Choose Respect rally draws big crowd

Rep. Benjamin Nageak

Ati Nasiah

choose respect 2014

Choose respect 2014 crowd

choose respect 2014 main street

Lauree Morton

Rep. Benjamin Nageak raises his fist in solidarity with the effort to reduce domestic violence in Alaska at the Choose Respect rally on the Capitol steps, March 27, 2014. (Photo by Skip Gray/KTOO)

Ati Nasiah, prevention manager at the AWARE women’s shelter in Juneau, speaks out against domestic violence at the Choose Respect rally. (Photo by Skip Gray/KTOO)

Supporters of the Choose Respect campaign listen to speakers during a rally at the State Capitol. (Photo by Skip Gray/KTOO)

Gov. Sean Parnell’s Choose Respect campaign addresses domestic violence and sexual assault prevention in Alaska. About 150 people attended Juneau’s Choose Respect event. (Photo by Skip Gray/KTOO)

A group of mostly legislators led the Choose Respect march down Main Street in Juneau. The rally began on the steps of the State Capitol, the brown brick building in the background. (Photo by Skip Gray/KTOO)

Lauree Morton, executive director of the Council on Domestic Violence and Sexual Assault, gives closing remarks. (Photo by Skip Gray/KTOO)

On a sunny but blustery Juneau Thursday, around 150 people gathered and marched down Main Street, including Michael Uddipa, a Thunder Mountain High School varsity basketball player.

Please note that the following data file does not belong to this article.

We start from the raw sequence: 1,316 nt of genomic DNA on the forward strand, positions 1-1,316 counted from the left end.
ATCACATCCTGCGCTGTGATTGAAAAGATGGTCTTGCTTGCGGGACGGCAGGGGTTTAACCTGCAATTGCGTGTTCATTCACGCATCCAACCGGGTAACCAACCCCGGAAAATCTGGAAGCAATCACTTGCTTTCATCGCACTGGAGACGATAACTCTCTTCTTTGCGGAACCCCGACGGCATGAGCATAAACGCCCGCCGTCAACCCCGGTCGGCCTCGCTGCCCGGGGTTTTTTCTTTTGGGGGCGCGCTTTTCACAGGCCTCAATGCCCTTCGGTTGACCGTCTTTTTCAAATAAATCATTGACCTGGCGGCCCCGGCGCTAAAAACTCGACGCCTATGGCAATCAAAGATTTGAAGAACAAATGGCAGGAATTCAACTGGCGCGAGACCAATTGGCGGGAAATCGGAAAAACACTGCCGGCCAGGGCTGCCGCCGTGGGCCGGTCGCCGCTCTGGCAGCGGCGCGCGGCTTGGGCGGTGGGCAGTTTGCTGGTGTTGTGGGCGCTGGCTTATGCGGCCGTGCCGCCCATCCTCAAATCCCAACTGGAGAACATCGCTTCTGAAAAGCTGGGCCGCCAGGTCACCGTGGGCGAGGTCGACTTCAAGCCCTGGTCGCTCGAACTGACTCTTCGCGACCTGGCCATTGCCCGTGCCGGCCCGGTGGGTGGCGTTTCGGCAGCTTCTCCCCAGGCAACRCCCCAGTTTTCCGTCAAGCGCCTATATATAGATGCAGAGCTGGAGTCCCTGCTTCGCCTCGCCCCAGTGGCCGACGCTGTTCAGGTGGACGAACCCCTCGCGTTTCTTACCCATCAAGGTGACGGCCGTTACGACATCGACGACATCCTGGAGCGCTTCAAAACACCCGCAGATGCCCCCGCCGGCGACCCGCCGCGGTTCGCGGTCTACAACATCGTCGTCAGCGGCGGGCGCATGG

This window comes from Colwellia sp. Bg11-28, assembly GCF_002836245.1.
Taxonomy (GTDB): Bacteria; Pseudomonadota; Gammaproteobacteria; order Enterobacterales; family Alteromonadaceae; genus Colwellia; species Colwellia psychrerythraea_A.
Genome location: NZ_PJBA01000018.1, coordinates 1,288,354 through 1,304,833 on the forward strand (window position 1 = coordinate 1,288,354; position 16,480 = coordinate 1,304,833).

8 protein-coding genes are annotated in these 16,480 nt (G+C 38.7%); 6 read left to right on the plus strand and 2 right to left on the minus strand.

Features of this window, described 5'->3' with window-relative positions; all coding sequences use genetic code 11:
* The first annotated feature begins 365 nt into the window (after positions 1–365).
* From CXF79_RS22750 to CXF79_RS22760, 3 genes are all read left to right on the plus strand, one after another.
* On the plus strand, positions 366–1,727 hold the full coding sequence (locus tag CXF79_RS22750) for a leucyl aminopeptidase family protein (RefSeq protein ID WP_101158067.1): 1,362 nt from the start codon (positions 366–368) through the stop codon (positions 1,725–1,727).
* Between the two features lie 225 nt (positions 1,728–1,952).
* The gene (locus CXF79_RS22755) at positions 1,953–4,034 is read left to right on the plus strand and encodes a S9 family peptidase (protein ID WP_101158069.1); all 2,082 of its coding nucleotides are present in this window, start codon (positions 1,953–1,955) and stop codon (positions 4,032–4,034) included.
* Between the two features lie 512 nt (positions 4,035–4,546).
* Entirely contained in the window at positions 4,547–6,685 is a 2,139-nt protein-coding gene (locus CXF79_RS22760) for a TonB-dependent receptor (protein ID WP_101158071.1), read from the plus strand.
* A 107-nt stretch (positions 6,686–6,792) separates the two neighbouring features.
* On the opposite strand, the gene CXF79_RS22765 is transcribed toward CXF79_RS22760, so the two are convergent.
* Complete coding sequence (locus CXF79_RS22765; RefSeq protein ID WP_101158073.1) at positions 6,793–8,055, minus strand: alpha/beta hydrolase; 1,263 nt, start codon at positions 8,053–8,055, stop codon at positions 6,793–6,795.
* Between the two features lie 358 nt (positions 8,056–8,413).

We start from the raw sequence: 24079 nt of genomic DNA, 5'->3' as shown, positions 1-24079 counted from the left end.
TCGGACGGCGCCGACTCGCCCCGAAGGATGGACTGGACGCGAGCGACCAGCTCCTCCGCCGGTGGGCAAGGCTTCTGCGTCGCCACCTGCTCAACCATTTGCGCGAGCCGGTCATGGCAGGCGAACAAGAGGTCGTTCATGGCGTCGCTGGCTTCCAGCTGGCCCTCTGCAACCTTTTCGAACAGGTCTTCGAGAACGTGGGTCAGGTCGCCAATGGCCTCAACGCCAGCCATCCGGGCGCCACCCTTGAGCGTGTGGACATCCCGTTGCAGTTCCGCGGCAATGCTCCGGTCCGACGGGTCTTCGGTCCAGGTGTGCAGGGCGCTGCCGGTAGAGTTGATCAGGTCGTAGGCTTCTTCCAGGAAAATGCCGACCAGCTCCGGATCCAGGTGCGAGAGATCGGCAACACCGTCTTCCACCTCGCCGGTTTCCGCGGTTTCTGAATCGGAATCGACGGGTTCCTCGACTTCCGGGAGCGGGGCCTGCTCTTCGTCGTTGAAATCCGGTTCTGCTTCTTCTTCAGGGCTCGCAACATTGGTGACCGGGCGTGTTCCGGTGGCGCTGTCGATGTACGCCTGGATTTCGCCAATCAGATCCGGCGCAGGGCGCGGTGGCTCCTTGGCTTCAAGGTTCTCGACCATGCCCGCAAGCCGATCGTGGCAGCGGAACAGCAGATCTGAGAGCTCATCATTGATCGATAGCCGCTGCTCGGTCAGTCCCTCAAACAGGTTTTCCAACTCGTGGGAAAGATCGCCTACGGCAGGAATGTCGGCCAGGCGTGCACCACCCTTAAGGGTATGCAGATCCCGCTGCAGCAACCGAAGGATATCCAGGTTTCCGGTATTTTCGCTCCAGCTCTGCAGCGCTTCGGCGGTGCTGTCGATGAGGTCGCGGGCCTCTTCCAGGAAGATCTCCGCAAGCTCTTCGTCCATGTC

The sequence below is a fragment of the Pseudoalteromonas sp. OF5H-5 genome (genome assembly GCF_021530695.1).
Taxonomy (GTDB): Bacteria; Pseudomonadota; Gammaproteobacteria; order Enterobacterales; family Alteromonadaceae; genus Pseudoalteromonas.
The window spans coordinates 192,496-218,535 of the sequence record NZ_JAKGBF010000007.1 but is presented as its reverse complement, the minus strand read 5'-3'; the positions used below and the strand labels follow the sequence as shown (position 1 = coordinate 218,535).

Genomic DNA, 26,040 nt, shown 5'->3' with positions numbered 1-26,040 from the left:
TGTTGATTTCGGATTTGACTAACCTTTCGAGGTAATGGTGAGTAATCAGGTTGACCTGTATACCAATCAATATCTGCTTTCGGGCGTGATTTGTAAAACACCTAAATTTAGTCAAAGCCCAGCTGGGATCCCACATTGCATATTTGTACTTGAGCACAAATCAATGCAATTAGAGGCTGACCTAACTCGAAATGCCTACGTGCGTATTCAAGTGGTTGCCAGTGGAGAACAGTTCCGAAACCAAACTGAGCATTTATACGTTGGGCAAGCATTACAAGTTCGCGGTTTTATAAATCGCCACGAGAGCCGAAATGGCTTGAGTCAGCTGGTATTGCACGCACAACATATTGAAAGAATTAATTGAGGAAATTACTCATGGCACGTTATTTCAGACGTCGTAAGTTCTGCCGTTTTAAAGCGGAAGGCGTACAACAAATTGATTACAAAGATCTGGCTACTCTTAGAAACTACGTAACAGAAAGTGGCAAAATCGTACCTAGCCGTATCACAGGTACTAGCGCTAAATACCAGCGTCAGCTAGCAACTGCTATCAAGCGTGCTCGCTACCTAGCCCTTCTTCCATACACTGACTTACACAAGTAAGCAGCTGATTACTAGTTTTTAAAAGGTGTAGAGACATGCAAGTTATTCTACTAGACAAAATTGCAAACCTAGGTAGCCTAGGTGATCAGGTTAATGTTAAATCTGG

“We are a team that chooses respect,” Uddipa said after marching to Marine Park with his team.

Although Gov. Sean Parnell’s Choose Respect campaign is geared towards eradicating domestic violence and sexual assault in the state, Uddipa said there are other ways to embody the message, which he and his teammates learn about from basketball coach John Blasco.

“We go over, like, what we can do if an opposing team tries to start a fight in the game and see which ways we can handle it without using violence. And we talk about how it is appropriate to compliment women and to not say anything too rude,” he says.

Lt. Kris Sell was one of many Juneau Police officers who marched Thursday. She says law enforcement is intricately entwined with domestic violence and sexual assault.

“We respond to so much domestic violence. We’re in the homes. We see the victims. We see the devastated expressions on the faces of the children who have witnessed it. And we watch the multiple generations that suffer when this is going on,” Sell says. 

By participating in the event, Sell hopes to show victims that police officers support them and want to stop the violence.

“This is not okay. We may come from a macho culture but taking domination into the homes is a weak thing to do,” Sell says.

Choose Respect marches took place in more in 170 communities around the state. Throughout the year, these communities are invited to participate in state-sponsored domestic violence and sexual assault webinars that focus on education and prevention.

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